A few of you e-mailed me to ask about the timing of filing a motion to extend the judgment for another ten years. Specifically, does the motion have to be granted in the ten year period, or is it enough to simply file the motion during the ten year period?

The answer is contained in Rule 69.04.

As long as a motion to extend is filed “[w]ithin ten years from entry of a judgment,”  a judgment creditor may “avoid having the judgment become unenforceable by operation of Tenn. Code Ann. § 28-3-110(a)(2).” See Tenn. R. Civ. P. 69.04 Advisory Comm. cmt. to 2016 revision.

Also, look at In re Hunt, 323 B.R. 665, 669 (Bankr. W.D. Tenn. 2005), which says “it is not essential that the debtor receive these pleadings within the ten-year period, only that the renewal pleading be filed within that time.”

To be clear, it’s my interpretation that Tenn. R. Civ. P. 69.04 does not require the order extending the judgment for the additional ten-year period to be entered within ten years from the entry of the old judgment. But you have to file that Motion to Renew before the ten years expires.

New Version of Rule 69.04 Makes Renewing a Tennessee Judgment Easier

A few months ago, I warned you all that Tennessee judgments are only enforceable for ten years and, if you have a file of uncollected judgments, you might need to check your drawers.  If you do a lot of creditors rights law work (like me), then you have about ten drawers full of unpaid judgments, so this is a big deal.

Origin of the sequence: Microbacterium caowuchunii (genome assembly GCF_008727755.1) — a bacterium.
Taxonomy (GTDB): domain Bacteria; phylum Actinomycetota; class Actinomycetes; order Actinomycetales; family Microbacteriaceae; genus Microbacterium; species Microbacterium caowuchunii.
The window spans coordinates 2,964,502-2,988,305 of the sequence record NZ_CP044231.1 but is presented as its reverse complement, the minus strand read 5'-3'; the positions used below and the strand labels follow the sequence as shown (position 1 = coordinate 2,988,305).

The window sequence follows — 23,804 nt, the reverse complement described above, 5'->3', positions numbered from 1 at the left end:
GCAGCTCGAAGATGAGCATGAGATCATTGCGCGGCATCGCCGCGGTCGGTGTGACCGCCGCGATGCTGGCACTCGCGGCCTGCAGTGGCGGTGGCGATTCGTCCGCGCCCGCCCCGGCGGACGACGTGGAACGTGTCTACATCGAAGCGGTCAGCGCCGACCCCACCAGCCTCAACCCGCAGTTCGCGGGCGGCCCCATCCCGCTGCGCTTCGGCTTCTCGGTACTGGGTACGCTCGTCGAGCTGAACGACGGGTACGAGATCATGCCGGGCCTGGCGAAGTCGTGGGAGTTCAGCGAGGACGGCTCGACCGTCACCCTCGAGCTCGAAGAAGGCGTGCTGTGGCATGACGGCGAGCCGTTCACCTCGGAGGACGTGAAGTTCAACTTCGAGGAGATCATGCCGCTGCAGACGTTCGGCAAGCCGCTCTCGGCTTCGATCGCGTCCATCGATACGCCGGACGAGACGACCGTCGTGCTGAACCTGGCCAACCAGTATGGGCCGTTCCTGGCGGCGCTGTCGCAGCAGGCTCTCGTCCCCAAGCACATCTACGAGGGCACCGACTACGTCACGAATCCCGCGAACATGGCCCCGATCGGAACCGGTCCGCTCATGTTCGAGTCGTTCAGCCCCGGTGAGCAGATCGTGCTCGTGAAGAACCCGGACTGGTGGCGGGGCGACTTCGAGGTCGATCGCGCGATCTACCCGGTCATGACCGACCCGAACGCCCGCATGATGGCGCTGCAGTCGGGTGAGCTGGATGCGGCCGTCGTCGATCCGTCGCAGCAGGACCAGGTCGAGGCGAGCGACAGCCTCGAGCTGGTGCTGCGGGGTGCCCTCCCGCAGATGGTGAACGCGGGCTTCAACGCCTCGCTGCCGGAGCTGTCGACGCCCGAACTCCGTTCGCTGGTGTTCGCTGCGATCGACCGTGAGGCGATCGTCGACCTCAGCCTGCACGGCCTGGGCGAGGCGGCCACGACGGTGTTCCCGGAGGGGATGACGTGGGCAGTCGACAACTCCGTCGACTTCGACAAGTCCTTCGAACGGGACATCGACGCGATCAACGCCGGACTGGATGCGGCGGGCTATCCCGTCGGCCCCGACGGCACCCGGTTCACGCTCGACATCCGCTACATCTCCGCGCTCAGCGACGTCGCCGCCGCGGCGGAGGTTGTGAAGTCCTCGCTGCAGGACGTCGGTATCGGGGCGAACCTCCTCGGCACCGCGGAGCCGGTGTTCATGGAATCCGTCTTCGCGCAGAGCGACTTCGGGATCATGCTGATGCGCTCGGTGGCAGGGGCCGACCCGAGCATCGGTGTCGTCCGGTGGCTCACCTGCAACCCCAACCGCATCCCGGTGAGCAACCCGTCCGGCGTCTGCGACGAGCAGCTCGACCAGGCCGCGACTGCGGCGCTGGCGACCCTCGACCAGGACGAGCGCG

The Tennessee legislature may saw this issue coming, because, in 2016, they simplified the process by which a judgment creditor can renew (extend) the life-span of a judgment. The revisions to Tenn. R. Civ. P. 69.04 provide that the creditor:

Within ten years from the entry of a judgment, the creditor whose judgment remains unsatisfied may file a motion to extend the judgment for another ten years. A copy of the motion shall be mailed by the judgment creditor to the last known address of the judgment debtor. If no response is filed by the judgment debtor within thirty days of the date the motion is filed with the clerk of court, the motion shall be granted without further notice or hearing, and an order extending the judgment shall be entered by the court. If a response is filed within thirty days of the filing date of the motion, the burden is on the judgment debtor to show why the judgment should not be extended for an additional ten years. The same procedure can be repeated within any additional ten-year period.

So, long story short, now, it’s done by Motion and without the prior “show cause” process used in the past (and, notably, in the same case docket as the original action).

The Tennessee Court of Appeals discussed this new process in a recent opinion, at Trina Scott v. Sharfyne L’Nell White, No. M2015-02488-COA-R3-CV, July 14, 2017).  You’ll note that the underlying matter in this case was decided prior to 2016, but Judge McBrayer (himself, once a well known debtor-creditor lawyer) discusses both the new and old laws in issuing the opinion.